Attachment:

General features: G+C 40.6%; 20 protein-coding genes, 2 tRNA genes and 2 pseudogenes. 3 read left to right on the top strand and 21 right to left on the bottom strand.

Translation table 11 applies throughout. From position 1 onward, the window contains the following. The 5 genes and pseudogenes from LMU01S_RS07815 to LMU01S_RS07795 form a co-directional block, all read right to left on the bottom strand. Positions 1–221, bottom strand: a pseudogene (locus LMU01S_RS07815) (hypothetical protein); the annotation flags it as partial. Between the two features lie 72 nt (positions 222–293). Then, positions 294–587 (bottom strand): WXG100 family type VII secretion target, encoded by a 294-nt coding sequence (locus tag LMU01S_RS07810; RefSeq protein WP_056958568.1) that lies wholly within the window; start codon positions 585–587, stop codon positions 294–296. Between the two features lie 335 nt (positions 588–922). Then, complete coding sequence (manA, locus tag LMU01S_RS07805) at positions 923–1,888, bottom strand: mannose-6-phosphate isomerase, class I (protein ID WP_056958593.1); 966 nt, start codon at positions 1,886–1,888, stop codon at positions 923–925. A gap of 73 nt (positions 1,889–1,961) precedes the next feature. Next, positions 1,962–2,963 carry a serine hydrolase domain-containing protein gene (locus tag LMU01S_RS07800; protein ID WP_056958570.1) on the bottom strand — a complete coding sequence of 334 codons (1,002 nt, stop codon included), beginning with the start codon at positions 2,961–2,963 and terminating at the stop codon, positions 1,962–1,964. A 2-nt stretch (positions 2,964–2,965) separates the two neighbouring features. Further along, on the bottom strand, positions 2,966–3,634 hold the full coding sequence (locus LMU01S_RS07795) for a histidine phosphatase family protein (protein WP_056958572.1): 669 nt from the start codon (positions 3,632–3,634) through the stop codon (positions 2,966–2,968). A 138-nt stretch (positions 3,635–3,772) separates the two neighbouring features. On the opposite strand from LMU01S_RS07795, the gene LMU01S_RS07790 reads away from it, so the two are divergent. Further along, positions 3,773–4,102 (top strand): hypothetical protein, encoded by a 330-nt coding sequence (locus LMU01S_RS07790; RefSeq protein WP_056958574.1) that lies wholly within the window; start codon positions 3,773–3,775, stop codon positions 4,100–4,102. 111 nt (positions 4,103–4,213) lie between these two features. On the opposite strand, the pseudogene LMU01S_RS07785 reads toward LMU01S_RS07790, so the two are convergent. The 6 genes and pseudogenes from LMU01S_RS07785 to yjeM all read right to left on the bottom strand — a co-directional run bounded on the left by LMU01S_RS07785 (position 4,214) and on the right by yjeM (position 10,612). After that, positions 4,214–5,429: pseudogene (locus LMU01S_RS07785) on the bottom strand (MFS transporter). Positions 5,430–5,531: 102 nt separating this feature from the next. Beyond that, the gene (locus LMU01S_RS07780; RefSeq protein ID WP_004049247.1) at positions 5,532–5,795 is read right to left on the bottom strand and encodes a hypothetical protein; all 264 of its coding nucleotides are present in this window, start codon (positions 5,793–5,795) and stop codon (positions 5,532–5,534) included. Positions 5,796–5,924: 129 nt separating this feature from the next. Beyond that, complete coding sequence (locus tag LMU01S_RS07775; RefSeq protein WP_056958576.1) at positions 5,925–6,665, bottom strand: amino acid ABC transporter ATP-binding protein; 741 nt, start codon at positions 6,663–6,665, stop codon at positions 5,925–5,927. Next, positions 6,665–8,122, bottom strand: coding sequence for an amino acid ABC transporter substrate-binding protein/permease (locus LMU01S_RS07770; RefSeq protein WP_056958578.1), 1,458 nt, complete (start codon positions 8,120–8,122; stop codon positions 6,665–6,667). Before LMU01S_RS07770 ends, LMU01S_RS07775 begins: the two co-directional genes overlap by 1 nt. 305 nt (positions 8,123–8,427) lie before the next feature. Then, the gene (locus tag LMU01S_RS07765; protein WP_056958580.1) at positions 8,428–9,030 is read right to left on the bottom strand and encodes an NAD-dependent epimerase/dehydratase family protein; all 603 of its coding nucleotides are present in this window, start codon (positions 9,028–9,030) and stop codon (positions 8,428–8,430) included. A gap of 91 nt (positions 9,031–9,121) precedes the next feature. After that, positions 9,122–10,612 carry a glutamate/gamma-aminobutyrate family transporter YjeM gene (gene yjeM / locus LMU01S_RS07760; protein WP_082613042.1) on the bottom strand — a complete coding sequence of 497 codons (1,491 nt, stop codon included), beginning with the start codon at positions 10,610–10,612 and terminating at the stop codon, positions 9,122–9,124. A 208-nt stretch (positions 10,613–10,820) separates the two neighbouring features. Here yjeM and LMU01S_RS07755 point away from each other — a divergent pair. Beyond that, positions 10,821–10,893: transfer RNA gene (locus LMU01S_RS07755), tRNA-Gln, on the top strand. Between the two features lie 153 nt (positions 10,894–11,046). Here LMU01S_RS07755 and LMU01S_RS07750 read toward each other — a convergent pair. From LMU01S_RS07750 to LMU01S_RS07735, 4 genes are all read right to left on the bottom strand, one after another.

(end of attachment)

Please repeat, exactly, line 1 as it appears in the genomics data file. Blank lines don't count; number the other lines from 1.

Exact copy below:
General features: G+C 40.6%; 20 protein-coding genes, 2 tRNA genes and 2 pseudogenes. 3 read left to right on the top strand and 21 right to left on the bottom strand.